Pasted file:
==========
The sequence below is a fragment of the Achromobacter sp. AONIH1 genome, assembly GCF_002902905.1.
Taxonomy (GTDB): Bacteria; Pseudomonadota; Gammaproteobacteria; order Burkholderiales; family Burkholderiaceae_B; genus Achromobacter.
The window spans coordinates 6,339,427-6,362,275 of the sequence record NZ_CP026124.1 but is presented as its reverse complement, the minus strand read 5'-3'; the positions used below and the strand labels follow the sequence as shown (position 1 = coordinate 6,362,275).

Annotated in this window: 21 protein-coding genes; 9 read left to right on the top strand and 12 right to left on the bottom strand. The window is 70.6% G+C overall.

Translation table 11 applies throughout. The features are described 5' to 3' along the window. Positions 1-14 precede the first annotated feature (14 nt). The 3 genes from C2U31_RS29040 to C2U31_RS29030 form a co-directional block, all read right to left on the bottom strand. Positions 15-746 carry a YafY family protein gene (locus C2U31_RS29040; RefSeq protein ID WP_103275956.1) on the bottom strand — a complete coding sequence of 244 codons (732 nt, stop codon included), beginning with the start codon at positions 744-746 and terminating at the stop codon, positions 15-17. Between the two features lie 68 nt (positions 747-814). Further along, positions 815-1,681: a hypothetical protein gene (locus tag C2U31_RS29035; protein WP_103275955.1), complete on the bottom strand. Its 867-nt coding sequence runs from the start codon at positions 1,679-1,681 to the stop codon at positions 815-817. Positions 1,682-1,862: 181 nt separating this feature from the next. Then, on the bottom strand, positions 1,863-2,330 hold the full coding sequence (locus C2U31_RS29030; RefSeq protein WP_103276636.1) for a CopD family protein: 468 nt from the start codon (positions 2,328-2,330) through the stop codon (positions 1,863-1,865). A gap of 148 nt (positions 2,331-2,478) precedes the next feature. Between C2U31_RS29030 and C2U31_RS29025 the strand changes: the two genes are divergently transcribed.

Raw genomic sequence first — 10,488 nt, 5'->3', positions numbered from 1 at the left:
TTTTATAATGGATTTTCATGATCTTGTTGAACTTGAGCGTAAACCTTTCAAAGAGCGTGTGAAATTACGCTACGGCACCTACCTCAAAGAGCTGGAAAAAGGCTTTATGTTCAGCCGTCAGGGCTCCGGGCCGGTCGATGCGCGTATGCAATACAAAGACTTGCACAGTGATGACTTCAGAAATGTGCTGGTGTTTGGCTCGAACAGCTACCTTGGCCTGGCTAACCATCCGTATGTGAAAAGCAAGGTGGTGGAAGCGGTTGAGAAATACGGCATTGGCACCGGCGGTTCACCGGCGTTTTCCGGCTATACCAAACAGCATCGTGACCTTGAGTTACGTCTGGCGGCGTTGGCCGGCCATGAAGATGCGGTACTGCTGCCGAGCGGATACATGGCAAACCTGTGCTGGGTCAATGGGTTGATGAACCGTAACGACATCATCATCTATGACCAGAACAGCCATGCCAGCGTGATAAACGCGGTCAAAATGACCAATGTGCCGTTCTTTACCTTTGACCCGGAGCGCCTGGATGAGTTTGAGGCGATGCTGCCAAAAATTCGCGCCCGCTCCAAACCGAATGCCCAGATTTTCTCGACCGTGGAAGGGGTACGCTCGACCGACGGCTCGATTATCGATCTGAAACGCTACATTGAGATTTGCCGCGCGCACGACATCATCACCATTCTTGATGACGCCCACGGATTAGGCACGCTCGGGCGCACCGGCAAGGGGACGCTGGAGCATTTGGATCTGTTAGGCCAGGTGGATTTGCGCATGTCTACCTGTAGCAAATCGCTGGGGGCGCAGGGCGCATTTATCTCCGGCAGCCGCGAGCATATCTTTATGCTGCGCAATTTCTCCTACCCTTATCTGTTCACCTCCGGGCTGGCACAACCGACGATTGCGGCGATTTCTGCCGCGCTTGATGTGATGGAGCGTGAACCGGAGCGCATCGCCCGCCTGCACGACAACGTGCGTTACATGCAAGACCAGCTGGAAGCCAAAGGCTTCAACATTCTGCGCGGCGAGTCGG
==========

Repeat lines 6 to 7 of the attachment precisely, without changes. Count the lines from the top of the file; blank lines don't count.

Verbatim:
Raw genomic sequence first — 10,488 nt, 5'->3', positions numbered from 1 at the left:
TTTTATAATGGATTTTCATGATCTTGTTGAACTTGAGCGTAAACCTTTCAAAGAGCGTGTGAAATTACGCTACGGCACCTACCTCAAAGAGCTGGAAAAAGGCTTTATGTTCAGCCGTCAGGGCTCCGGGCCGGTCGATGCGCGTATGCAATACAAAGACTTGCACAGTGATGACTTCAGAAATGTGCTGGTGTTTGGCTCGAACAGCTACCTTGGCCTGGCTAACCATCCGTATGTGAAAAGCAAGGTGGTGGAAGCGGTTGAGAAATACGGCATTGGCACCGGCGGTTCACCGGCGTTTTCCGGCTATACCAAACAGCATCGTGACCTTGAGTTACGTCTGGCGGCGTTGGCCGGCCATGAAGATGCGGTACTGCTGCCGAGCGGATACATGGCAAACCTGTGCTGGGTCAATGGGTTGATGAACCGTAACGACATCATCATCTATGACCAGAACAGCCATGCCAGCGTGATAAACGCGGTCAAAATGACCAATGTGCCGTTCTTTACCTTTGACCCGGAGCGCCTGGATGAGTTTGAGGCGATGCTGCCAAAAATTCGCGCCCGCTCCAAACCGAATGCCCAGATTTTCTCGACCGTGGAAGGGGTACGCTCGACCGACGGCTCGATTATCGATCTGAAACGCTACATTGAGATTTGCCGCGCGCACGACATCATCACCATTCTTGATGACGCCCACGGATTAGGCACGCTCGGGCGCACCGGCAAGGGGACGCTGGAGCATTTGGATCTGTTAGGCCAGGTGGATTTGCGCATGTCTACCTGTAGCAAATCGCTGGGGGCGCAGGGCGCATTTATCTCCGGCAGCCGCGAGCATATCTTTATGCTGCGCAATTTCTCCTACCCTTATCTGTTCACCTCCGGGCTGGCACAACCGACGATTGCGGCGATTTCTGCCGCGCTTGATGTGATGGAGCGTGAACCGGAGCGCATCGCCCGCCTGCACGACAACGTGCGTTACATGCAAGACCAGCTGGAAGCCAAAGGCTTCAACATTCTGCGCGGCGAGTCGG